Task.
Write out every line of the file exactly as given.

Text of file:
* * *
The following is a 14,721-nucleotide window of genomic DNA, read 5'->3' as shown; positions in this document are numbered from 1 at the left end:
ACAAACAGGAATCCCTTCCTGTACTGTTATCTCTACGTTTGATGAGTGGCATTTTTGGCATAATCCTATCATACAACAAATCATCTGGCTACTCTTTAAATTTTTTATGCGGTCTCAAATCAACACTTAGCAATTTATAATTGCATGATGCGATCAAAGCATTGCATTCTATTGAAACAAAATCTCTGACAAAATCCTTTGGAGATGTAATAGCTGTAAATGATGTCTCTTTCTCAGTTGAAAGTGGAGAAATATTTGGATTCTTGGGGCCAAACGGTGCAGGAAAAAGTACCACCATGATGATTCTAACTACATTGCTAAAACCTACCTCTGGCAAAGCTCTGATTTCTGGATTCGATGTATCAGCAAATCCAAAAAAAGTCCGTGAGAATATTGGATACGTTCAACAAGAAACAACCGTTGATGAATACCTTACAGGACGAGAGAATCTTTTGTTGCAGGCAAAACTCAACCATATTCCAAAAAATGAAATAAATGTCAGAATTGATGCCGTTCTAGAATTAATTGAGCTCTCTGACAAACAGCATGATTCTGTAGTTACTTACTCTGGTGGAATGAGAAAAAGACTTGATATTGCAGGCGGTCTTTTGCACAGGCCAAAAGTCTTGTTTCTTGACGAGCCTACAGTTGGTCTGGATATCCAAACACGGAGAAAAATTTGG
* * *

The following is a 14,721-nucleotide window of genomic DNA, read 5'->3' as shown; positions in this document are numbered from 1 at the left end:
ACAAACAGGAATCCCTTCCTGTACTGTTATCTCTACGTTTGATGAGTGGCATTTTTGGCATAATCCTATCATACAACAAATCATCTGGCTACTCTTTAAATTTTTTATGCGGTCTCAAATCAACACTTAGCAATTTATAATTGCATGATGCGATCAAAGCATTGCATTCTATTGAAACAAAATCTCTGACAAAATCCTTTGGAGATGTAATAGCTGTAAATGATGTCTCTTTCTCAGTTGAAAGTGGAGAAATATTTGGATTCTTGGGGCCAAACGGTGCAGGAAAAAGTACCACCATGATGATTCTAACTACATTGCTAAAACCTACCTCTGGCAAAGCTCTGATTTCTGGATTCGATGTATCAGCAAATCCAAAAAAAGTCCGTGAGAATATTGGATACGTTCAACAAGAAACAACCGTTGATGAATACCTTACAGGACGAGAGAATCTTTTGTTGCAGGCAAAACTCAACCATATTCCAAAAAATGAAATAAATGTCAGAATTGATGCCGTTCTAGAATTAATTGAGCTCTCTGACAAACAGCATGATTCTGTAGTTACTTACTCTGGTGGAATGAGAAAAAGACTTGATATTGCAGGCGGTCTTTTGCACAGGCCAAAAGTCTTGTTTCTTGACGAGCCTACAGTTGGTCTGGATATCCAAACACGGAGAAAAATTTGG